Improving voice outcomes after thyroid surgery
The American Academy of Otolaryngology—Head and Neck Surgery Foundation on Tuesday published a new Clinical Practice Guideline on "Improving Voice Outcomes after Thyroid Surgery" to recognize the importance of the patient's voice and the potential impact thyroid surgery can have on it.
"Thyroid surgery rates have tripled over the last three decades," said Sujana S. Chandrasekhar, MD, guideline chair. "This new guideline will help educate physicians and patients of the importance of voice outcomes after thyroid surgery, steps that can be taken during surgery to preserve the voice, and available options for voice rehabilitation."
The first national, evidence-based guideline on improving voice outcomes after thyroid surgery, it was developed by a multi-disciplinary panel that included consumers, physicians specializing in otolaryngology-head and neck surgery, general surgery, endocrinology, internal medicine, family medicine, and anesthesiology, and representatives of speech-language pathology and nursing.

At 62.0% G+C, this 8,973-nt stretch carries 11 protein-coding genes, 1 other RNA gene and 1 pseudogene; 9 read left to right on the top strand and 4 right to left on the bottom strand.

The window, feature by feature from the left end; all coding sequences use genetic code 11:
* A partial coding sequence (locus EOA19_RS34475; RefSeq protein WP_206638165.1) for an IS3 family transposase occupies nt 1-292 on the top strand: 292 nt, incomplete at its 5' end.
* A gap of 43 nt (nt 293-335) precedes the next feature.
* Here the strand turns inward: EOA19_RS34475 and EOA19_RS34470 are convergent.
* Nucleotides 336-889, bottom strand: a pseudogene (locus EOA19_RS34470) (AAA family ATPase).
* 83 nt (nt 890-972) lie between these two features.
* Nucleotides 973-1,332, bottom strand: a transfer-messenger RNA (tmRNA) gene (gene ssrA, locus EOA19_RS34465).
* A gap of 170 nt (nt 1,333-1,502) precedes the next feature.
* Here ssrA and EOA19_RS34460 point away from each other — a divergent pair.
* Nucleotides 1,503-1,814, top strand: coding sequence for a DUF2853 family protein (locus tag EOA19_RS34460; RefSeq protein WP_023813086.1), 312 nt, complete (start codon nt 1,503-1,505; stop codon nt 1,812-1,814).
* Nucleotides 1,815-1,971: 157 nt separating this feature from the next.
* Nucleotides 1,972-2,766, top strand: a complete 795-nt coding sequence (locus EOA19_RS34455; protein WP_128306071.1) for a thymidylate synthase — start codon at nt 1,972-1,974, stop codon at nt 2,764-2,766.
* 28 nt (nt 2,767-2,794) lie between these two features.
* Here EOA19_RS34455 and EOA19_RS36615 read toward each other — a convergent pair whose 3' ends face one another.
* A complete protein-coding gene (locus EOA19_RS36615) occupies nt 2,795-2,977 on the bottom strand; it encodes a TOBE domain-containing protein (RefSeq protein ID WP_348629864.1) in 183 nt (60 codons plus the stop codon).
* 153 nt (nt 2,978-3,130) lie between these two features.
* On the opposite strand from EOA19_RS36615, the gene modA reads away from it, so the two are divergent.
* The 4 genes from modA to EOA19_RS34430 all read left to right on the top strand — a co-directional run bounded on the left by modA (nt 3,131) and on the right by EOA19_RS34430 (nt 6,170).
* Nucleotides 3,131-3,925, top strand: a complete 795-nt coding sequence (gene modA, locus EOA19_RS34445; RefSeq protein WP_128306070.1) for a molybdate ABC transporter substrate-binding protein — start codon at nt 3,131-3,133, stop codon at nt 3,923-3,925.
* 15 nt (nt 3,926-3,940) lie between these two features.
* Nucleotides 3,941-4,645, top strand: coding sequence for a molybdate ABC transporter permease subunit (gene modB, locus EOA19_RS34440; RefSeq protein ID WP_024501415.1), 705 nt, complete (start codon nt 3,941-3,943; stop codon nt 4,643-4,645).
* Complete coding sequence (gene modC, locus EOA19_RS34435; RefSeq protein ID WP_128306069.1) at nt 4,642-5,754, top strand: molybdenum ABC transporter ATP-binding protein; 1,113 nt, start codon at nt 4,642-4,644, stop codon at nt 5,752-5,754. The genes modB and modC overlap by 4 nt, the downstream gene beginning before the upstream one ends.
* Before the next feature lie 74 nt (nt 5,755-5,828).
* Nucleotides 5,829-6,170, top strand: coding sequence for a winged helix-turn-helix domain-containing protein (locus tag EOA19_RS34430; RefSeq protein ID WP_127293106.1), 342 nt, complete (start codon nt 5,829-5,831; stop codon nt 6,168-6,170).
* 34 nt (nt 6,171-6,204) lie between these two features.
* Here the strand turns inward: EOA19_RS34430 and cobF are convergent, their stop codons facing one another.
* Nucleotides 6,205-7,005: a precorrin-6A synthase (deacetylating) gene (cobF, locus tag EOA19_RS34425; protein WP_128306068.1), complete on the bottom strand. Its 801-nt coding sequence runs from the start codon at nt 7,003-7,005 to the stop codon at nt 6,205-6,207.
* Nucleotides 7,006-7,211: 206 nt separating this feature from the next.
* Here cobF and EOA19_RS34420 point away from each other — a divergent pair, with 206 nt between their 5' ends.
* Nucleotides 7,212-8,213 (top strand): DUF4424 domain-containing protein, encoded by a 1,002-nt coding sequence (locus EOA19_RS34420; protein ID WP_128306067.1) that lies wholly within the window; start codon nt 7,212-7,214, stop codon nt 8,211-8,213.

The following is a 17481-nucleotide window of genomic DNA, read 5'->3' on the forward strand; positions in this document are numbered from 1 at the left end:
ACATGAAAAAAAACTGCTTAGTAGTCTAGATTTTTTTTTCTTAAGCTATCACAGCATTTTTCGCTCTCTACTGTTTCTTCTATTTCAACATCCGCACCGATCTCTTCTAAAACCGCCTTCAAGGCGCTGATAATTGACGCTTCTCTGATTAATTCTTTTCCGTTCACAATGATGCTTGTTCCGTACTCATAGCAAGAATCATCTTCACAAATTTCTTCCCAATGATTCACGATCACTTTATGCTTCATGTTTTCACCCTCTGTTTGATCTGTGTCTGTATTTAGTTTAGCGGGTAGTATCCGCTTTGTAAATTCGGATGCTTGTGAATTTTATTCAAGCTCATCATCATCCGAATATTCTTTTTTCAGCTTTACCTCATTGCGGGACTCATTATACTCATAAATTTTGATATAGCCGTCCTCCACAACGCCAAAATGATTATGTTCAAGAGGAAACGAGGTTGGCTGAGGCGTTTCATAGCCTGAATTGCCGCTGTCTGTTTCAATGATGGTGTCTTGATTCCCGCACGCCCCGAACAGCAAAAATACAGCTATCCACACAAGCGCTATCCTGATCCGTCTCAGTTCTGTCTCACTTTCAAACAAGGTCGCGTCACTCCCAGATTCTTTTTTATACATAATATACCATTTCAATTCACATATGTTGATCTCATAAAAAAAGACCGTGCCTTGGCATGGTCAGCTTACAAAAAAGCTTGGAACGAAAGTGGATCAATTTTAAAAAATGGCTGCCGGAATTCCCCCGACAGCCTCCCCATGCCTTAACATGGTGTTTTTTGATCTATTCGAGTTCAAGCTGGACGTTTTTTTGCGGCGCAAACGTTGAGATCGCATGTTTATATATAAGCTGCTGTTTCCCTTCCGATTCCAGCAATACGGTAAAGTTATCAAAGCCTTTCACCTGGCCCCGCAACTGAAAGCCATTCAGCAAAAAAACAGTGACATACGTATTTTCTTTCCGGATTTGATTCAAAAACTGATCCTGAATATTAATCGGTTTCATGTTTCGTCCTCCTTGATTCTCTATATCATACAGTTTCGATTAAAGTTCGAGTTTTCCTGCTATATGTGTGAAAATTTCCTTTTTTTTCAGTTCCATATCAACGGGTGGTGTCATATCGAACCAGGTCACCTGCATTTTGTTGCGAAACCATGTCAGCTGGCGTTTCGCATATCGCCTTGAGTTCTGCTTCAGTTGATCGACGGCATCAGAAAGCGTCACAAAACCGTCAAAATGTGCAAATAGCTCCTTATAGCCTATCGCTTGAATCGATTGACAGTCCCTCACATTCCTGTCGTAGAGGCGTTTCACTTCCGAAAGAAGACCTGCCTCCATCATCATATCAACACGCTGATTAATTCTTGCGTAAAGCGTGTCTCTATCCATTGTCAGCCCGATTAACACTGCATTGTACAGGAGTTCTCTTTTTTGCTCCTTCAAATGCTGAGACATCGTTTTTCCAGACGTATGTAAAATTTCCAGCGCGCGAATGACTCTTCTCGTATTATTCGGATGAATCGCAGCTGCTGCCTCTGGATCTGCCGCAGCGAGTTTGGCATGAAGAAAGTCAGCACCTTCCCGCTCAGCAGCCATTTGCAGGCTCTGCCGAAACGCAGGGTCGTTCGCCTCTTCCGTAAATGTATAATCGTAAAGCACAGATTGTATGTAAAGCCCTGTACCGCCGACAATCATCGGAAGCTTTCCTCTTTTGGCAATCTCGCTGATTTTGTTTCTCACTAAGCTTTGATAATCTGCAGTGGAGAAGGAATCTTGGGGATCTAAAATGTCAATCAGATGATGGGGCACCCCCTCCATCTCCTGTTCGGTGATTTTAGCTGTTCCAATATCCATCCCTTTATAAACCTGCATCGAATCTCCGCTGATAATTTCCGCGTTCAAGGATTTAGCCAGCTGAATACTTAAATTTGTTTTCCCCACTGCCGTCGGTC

Research shows that temporary voice problems may occur in up to 80 percent of patients after thyroid surgery. An estimated 118,000 to 166,000 patients in the United States undergo thyroidectomy each year. The incidence of thyroid cancer continues to grow and affects three times more women than men.
The guideline's recommendations were developed to empower physicians and surgeons to optimize voice outcomes for adult patients undergoing thyroid surgery as well as to educate patients of the potential impact on their voices and to counsel those patients whose voice does change after surgery about rehabilitation options.